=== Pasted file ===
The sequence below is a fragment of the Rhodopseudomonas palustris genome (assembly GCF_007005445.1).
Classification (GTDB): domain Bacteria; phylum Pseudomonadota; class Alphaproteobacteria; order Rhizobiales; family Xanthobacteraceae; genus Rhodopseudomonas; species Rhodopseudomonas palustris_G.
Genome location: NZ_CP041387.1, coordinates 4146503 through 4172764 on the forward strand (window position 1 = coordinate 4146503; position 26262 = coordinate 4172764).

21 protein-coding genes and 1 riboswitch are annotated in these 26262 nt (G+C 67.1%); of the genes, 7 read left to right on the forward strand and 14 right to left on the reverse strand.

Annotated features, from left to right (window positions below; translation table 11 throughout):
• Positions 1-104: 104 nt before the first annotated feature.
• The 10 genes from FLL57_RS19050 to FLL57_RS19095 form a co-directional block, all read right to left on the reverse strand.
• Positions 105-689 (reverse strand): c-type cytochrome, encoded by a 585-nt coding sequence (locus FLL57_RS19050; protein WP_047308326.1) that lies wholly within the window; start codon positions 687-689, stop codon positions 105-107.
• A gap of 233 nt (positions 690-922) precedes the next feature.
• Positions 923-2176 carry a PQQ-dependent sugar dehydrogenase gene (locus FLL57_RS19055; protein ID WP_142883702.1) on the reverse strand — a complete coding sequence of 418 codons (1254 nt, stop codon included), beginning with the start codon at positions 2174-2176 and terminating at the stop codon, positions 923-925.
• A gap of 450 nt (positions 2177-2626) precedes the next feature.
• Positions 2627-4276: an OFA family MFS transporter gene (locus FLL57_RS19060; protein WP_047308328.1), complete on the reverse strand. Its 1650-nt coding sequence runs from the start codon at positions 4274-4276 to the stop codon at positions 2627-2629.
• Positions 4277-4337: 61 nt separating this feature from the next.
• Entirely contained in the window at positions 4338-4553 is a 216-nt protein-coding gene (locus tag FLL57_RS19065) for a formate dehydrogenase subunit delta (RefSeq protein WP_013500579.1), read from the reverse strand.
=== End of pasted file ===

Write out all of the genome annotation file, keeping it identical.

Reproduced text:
The sequence below is a fragment of the Rhodopseudomonas palustris genome (assembly GCF_007005445.1).
Classification (GTDB): domain Bacteria; phylum Pseudomonadota; class Alphaproteobacteria; order Rhizobiales; family Xanthobacteraceae; genus Rhodopseudomonas; species Rhodopseudomonas palustris_G.
Genome location: NZ_CP041387.1, coordinates 4146503 through 4172764 on the forward strand (window position 1 = coordinate 4146503; position 26262 = coordinate 4172764).

21 protein-coding genes and 1 riboswitch are annotated in these 26262 nt (G+C 67.1%); of the genes, 7 read left to right on the forward strand and 14 right to left on the reverse strand.

Annotated features, from left to right (window positions below; translation table 11 throughout):
• Positions 1-104: 104 nt before the first annotated feature.
• The 10 genes from FLL57_RS19050 to FLL57_RS19095 form a co-directional block, all read right to left on the reverse strand.
• Positions 105-689 (reverse strand): c-type cytochrome, encoded by a 585-nt coding sequence (locus FLL57_RS19050; protein WP_047308326.1) that lies wholly within the window; start codon positions 687-689, stop codon positions 105-107.
• A gap of 233 nt (positions 690-922) precedes the next feature.
• Positions 923-2176 carry a PQQ-dependent sugar dehydrogenase gene (locus FLL57_RS19055; protein ID WP_142883702.1) on the reverse strand — a complete coding sequence of 418 codons (1254 nt, stop codon included), beginning with the start codon at positions 2174-2176 and terminating at the stop codon, positions 923-925.
• A gap of 450 nt (positions 2177-2626) precedes the next feature.
• Positions 2627-4276: an OFA family MFS transporter gene (locus FLL57_RS19060; protein WP_047308328.1), complete on the reverse strand. Its 1650-nt coding sequence runs from the start codon at positions 4274-4276 to the stop codon at positions 2627-2629.
• Positions 4277-4337: 61 nt separating this feature from the next.
• Entirely contained in the window at positions 4338-4553 is a 216-nt protein-coding gene (locus tag FLL57_RS19065) for a formate dehydrogenase subunit delta (RefSeq protein WP_013500579.1), read from the reverse strand.